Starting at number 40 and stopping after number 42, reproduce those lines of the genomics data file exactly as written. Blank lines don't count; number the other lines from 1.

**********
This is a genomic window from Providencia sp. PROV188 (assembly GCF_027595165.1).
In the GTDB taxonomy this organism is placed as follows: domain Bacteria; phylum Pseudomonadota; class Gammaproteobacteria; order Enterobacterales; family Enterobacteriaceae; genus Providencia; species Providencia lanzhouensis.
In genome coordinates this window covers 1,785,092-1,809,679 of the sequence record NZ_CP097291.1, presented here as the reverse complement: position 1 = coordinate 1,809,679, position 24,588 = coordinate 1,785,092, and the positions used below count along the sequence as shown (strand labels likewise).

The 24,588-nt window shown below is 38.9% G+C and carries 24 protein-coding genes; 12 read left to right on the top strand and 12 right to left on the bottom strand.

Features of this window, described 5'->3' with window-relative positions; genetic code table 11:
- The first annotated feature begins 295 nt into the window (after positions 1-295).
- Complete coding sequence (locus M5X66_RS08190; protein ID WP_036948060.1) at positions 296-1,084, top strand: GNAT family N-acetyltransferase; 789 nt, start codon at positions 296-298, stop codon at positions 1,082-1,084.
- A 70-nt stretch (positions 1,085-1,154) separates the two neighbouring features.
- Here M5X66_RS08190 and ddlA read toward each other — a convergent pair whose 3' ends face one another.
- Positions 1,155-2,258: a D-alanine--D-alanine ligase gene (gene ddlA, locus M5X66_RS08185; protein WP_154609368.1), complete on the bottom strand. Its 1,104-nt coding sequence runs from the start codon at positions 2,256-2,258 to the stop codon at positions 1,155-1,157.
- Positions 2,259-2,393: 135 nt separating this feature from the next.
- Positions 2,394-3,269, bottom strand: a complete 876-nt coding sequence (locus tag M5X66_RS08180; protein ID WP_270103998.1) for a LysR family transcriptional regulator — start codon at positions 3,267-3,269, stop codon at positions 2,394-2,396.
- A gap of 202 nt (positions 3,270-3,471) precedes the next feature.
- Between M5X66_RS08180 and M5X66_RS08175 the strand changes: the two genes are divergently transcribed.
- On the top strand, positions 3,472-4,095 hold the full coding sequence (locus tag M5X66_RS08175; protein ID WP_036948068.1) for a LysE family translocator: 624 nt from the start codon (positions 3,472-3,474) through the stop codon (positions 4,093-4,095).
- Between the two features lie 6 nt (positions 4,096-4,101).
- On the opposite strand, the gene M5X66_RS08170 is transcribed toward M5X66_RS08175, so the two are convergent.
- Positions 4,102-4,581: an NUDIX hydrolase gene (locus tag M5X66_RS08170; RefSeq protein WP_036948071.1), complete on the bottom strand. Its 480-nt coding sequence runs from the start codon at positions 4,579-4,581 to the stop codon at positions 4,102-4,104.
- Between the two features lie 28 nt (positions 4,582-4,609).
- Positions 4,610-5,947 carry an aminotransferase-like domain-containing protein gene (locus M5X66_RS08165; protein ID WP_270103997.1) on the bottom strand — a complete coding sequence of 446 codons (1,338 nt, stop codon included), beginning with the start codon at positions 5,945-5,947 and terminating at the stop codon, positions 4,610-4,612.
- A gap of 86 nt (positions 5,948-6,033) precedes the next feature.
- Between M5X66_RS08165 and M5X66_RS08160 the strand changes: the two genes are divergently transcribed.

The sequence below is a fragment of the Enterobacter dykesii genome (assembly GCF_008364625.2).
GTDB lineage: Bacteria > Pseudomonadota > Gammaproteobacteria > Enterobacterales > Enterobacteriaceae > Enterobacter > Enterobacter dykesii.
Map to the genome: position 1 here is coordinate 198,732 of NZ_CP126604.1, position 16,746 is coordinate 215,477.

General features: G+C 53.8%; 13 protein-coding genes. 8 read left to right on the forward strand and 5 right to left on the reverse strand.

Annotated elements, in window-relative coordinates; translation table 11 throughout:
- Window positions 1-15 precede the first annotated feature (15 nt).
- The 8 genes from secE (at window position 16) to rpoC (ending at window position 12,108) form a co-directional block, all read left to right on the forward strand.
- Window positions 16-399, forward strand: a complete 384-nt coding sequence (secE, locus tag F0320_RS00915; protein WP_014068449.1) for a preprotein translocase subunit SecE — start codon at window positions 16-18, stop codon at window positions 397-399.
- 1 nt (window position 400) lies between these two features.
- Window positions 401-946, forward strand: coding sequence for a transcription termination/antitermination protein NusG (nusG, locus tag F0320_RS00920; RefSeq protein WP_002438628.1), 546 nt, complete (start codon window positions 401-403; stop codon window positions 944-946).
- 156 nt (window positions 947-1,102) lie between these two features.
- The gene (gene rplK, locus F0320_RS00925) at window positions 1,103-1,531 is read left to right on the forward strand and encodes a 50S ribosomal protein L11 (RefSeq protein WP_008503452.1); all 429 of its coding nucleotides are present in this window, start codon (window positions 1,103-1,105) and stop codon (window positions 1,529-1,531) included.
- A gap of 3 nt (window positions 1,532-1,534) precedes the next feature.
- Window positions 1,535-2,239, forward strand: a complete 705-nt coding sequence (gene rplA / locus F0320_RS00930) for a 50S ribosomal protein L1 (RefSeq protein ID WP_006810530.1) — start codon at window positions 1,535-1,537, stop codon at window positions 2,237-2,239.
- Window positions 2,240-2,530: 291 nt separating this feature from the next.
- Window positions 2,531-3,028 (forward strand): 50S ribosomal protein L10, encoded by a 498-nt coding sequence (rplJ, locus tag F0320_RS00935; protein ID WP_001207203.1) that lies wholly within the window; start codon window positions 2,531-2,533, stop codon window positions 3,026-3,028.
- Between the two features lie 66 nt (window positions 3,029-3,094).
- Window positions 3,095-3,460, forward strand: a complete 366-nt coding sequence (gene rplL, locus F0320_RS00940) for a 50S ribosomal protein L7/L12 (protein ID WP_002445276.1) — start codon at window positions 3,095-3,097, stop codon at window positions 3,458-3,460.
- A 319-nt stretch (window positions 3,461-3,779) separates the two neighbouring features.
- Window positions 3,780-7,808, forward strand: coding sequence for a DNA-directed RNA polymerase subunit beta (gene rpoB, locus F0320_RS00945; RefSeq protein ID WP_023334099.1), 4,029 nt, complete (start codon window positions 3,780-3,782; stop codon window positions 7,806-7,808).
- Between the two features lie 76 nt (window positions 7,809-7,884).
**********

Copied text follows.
- Window positions 3,095-3,460, forward strand: a complete 366-nt coding sequence (gene rplL, locus F0320_RS00940) for a 50S ribosomal protein L7/L12 (protein ID WP_002445276.1) — start codon at window positions 3,095-3,097, stop codon at window positions 3,458-3,460.
- A 319-nt stretch (window positions 3,461-3,779) separates the two neighbouring features.
- Window positions 3,780-7,808, forward strand: coding sequence for a DNA-directed RNA polymerase subunit beta (gene rpoB, locus F0320_RS00945; RefSeq protein ID WP_023334099.1), 4,029 nt, complete (start codon window positions 3,780-3,782; stop codon window positions 7,806-7,808).